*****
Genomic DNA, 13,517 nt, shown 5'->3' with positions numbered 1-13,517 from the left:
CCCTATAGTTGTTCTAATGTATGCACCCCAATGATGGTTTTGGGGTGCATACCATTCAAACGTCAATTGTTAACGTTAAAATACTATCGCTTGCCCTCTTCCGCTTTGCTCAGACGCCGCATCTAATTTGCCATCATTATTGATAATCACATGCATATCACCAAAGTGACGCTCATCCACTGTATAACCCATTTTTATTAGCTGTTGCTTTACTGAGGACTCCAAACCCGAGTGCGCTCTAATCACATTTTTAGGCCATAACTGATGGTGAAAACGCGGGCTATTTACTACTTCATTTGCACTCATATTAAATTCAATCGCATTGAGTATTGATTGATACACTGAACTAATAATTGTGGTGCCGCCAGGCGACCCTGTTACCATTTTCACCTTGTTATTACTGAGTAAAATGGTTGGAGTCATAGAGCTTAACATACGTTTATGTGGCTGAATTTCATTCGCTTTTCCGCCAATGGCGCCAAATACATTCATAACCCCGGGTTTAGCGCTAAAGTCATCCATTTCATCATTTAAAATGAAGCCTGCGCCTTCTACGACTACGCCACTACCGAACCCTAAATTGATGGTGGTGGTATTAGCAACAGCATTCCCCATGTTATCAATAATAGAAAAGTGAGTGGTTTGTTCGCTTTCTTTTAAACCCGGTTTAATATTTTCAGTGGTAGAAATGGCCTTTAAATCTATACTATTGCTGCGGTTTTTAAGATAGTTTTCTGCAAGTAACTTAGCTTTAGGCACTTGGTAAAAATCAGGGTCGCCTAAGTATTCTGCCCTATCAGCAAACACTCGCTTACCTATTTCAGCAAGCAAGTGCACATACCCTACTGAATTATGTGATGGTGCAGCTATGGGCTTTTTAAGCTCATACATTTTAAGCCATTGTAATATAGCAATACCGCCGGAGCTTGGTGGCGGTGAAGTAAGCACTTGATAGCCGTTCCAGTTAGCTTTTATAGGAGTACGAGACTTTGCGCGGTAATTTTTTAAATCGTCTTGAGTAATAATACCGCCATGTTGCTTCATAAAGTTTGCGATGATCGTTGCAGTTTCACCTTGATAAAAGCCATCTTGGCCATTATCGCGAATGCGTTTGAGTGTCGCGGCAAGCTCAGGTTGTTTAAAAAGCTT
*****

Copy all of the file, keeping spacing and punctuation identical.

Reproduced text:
Genomic DNA, 13,517 nt, shown 5'->3' with positions numbered 1-13,517 from the left:
CCCTATAGTTGTTCTAATGTATGCACCCCAATGATGGTTTTGGGGTGCATACCATTCAAACGTCAATTGTTAACGTTAAAATACTATCGCTTGCCCTCTTCCGCTTTGCTCAGACGCCGCATCTAATTTGCCATCATTATTGATAATCACATGCATATCACCAAAGTGACGCTCATCCACTGTATAACCCATTTTTATTAGCTGTTGCTTTACTGAGGACTCCAAACCCGAGTGCGCTCTAATCACATTTTTAGGCCATAACTGATGGTGAAAACGCGGGCTATTTACTACTTCATTTGCACTCATATTAAATTCAATCGCATTGAGTATTGATTGATACACTGAACTAATAATTGTGGTGCCGCCAGGCGACCCTGTTACCATTTTCACCTTGTTATTACTGAGTAAAATGGTTGGAGTCATAGAGCTTAACATACGTTTATGTGGCTGAATTTCATTCGCTTTTCCGCCAATGGCGCCAAATACATTCATAACCCCGGGTTTAGCGCTAAAGTCATCCATTTCATCATTTAAAATGAAGCCTGCGCCTTCTACGACTACGCCACTACCGAACCCTAAATTGATGGTGGTGGTATTAGCAACAGCATTCCCCATGTTATCAATAATAGAAAAGTGAGTGGTTTGTTCGCTTTCTTTTAAACCCGGTTTAATATTTTCAGTGGTAGAAATGGCCTTTAAATCTATACTATTGCTGCGGTTTTTAAGATAGTTTTCTGCAAGTAACTTAGCTTTAGGCACTTGGTAAAAATCAGGGTCGCCTAAGTATTCTGCCCTATCAGCAAACACTCGCTTACCTATTTCAGCAAGCAAGTGCACATACCCTACTGAATTATGTGATGGTGCAGCTATGGGCTTTTTAAGCTCATACATTTTAAGCCATTGTAATATAGCAATACCGCCGGAGCTTGGTGGCGGTGAAGTAAGCACTTGATAGCCGTTCCAGTTAGCTTTTATAGGAGTACGAGACTTTGCGCGGTAATTTTTTAAATCGTCTTGAGTAATAATACCGCCATGTTGCTTCATAAAGTTTGCGATGATCGTTGCAGTTTCACCTTGATAAAAGCCATCTTGGCCATTATCGCGAATGCGTTTGAGTGTCGCGGCAAGCTCAGGTTGTTTAAAAAGCTT